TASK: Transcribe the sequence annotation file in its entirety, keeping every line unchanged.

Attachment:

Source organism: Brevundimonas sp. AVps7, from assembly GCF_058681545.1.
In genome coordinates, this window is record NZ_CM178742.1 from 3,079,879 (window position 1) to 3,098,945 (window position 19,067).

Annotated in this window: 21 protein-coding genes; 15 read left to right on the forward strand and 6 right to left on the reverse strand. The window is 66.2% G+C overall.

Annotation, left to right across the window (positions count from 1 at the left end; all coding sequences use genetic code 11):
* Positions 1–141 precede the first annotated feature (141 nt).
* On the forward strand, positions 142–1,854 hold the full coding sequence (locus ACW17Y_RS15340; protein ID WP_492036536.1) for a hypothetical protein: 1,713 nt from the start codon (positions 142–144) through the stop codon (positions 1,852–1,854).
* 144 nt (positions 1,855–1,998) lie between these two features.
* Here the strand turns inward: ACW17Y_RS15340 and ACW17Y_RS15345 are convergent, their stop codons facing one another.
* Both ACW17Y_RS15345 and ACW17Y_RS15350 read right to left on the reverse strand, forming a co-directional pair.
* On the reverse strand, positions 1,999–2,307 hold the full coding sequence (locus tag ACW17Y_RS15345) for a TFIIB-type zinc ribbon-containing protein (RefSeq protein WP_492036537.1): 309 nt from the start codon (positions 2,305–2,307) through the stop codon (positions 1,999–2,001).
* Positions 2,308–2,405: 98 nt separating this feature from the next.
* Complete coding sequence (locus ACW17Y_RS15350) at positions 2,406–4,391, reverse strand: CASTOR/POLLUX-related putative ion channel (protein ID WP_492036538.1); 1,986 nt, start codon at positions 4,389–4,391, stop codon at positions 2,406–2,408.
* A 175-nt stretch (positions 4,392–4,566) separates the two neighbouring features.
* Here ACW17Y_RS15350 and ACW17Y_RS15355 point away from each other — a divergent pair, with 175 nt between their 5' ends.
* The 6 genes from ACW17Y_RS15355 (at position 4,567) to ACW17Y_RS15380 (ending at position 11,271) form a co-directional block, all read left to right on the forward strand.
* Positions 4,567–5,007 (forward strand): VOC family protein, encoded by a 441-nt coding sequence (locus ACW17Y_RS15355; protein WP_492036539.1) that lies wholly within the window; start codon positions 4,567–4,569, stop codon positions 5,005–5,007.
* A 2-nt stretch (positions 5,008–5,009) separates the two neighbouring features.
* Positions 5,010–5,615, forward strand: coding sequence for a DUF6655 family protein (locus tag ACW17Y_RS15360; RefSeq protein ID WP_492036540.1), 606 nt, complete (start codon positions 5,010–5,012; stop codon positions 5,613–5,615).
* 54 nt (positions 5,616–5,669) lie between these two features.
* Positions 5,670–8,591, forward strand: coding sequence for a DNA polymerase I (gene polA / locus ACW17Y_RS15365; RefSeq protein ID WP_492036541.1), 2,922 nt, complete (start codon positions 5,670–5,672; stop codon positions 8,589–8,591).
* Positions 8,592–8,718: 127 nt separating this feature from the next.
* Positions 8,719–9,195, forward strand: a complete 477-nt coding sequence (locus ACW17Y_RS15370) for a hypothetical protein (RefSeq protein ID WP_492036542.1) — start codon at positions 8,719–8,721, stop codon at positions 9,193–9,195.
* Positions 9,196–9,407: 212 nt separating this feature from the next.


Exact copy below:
Source organism: Brevundimonas sp. AVps7, from assembly GCF_058681545.1.
In genome coordinates, this window is record NZ_CM178742.1 from 3,079,879 (window position 1) to 3,098,945 (window position 19,067).

Annotated in this window: 21 protein-coding genes; 15 read left to right on the forward strand and 6 right to left on the reverse strand. The window is 66.2% G+C overall.

Annotation, left to right across the window (positions count from 1 at the left end; all coding sequences use genetic code 11):
* Positions 1–141 precede the first annotated feature (141 nt).
* On the forward strand, positions 142–1,854 hold the full coding sequence (locus ACW17Y_RS15340; protein ID WP_492036536.1) for a hypothetical protein: 1,713 nt from the start codon (positions 142–144) through the stop codon (positions 1,852–1,854).
* 144 nt (positions 1,855–1,998) lie between these two features.
* Here the strand turns inward: ACW17Y_RS15340 and ACW17Y_RS15345 are convergent, their stop codons facing one another.
* Both ACW17Y_RS15345 and ACW17Y_RS15350 read right to left on the reverse strand, forming a co-directional pair.
* On the reverse strand, positions 1,999–2,307 hold the full coding sequence (locus tag ACW17Y_RS15345) for a TFIIB-type zinc ribbon-containing protein (RefSeq protein WP_492036537.1): 309 nt from the start codon (positions 2,305–2,307) through the stop codon (positions 1,999–2,001).
* Positions 2,308–2,405: 98 nt separating this feature from the next.
* Complete coding sequence (locus ACW17Y_RS15350) at positions 2,406–4,391, reverse strand: CASTOR/POLLUX-related putative ion channel (protein ID WP_492036538.1); 1,986 nt, start codon at positions 4,389–4,391, stop codon at positions 2,406–2,408.
* A 175-nt stretch (positions 4,392–4,566) separates the two neighbouring features.
* Here ACW17Y_RS15350 and ACW17Y_RS15355 point away from each other — a divergent pair, with 175 nt between their 5' ends.
* The 6 genes from ACW17Y_RS15355 (at position 4,567) to ACW17Y_RS15380 (ending at position 11,271) form a co-directional block, all read left to right on the forward strand.
* Positions 4,567–5,007 (forward strand): VOC family protein, encoded by a 441-nt coding sequence (locus ACW17Y_RS15355; protein WP_492036539.1) that lies wholly within the window; start codon positions 4,567–4,569, stop codon positions 5,005–5,007.
* A 2-nt stretch (positions 5,008–5,009) separates the two neighbouring features.
* Positions 5,010–5,615, forward strand: coding sequence for a DUF6655 family protein (locus tag ACW17Y_RS15360; RefSeq protein ID WP_492036540.1), 606 nt, complete (start codon positions 5,010–5,012; stop codon positions 5,613–5,615).
* 54 nt (positions 5,616–5,669) lie between these two features.
* Positions 5,670–8,591, forward strand: coding sequence for a DNA polymerase I (gene polA / locus ACW17Y_RS15365; RefSeq protein ID WP_492036541.1), 2,922 nt, complete (start codon positions 5,670–5,672; stop codon positions 8,589–8,591).
* Positions 8,592–8,718: 127 nt separating this feature from the next.
* Positions 8,719–9,195, forward strand: a complete 477-nt coding sequence (locus ACW17Y_RS15370) for a hypothetical protein (RefSeq protein ID WP_492036542.1) — start codon at positions 8,719–8,721, stop codon at positions 9,193–9,195.
* Positions 9,196–9,407: 212 nt separating this feature from the next.